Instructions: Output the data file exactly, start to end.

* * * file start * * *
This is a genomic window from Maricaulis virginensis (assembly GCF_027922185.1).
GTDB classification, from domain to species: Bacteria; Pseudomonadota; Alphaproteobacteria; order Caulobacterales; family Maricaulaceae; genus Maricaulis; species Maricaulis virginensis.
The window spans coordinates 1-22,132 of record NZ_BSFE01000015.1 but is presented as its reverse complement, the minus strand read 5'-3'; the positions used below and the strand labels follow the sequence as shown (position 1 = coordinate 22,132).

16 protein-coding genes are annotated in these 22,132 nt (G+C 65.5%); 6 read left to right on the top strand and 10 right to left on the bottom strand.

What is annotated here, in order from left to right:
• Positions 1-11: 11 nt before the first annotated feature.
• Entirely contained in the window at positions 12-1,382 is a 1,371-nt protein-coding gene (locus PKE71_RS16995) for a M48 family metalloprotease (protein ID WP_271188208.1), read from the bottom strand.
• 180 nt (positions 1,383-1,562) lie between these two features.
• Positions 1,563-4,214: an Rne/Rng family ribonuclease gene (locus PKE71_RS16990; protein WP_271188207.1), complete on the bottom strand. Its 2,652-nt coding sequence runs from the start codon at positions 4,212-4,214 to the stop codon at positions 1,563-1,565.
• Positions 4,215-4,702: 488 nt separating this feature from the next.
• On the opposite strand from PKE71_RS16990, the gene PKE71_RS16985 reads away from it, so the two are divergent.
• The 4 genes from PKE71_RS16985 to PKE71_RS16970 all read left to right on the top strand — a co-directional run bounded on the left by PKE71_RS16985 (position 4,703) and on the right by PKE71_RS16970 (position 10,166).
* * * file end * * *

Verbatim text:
This is a genomic window from Maricaulis virginensis (assembly GCF_027922185.1).
GTDB classification, from domain to species: Bacteria; Pseudomonadota; Alphaproteobacteria; order Caulobacterales; family Maricaulaceae; genus Maricaulis; species Maricaulis virginensis.
The window spans coordinates 1-22,132 of record NZ_BSFE01000015.1 but is presented as its reverse complement, the minus strand read 5'-3'; the positions used below and the strand labels follow the sequence as shown (position 1 = coordinate 22,132).

16 protein-coding genes are annotated in these 22,132 nt (G+C 65.5%); 6 read left to right on the top strand and 10 right to left on the bottom strand.

What is annotated here, in order from left to right:
• Positions 1-11: 11 nt before the first annotated feature.
• Entirely contained in the window at positions 12-1,382 is a 1,371-nt protein-coding gene (locus PKE71_RS16995) for a M48 family metalloprotease (protein ID WP_271188208.1), read from the bottom strand.
• 180 nt (positions 1,383-1,562) lie between these two features.
• Positions 1,563-4,214: an Rne/Rng family ribonuclease gene (locus PKE71_RS16990; protein WP_271188207.1), complete on the bottom strand. Its 2,652-nt coding sequence runs from the start codon at positions 4,212-4,214 to the stop codon at positions 1,563-1,565.
• Positions 4,215-4,702: 488 nt separating this feature from the next.
• On the opposite strand from PKE71_RS16990, the gene PKE71_RS16985 reads away from it, so the two are divergent.
• The 4 genes from PKE71_RS16985 to PKE71_RS16970 all read left to right on the top strand — a co-directional run bounded on the left by PKE71_RS16985 (position 4,703) and on the right by PKE71_RS16970 (position 10,166).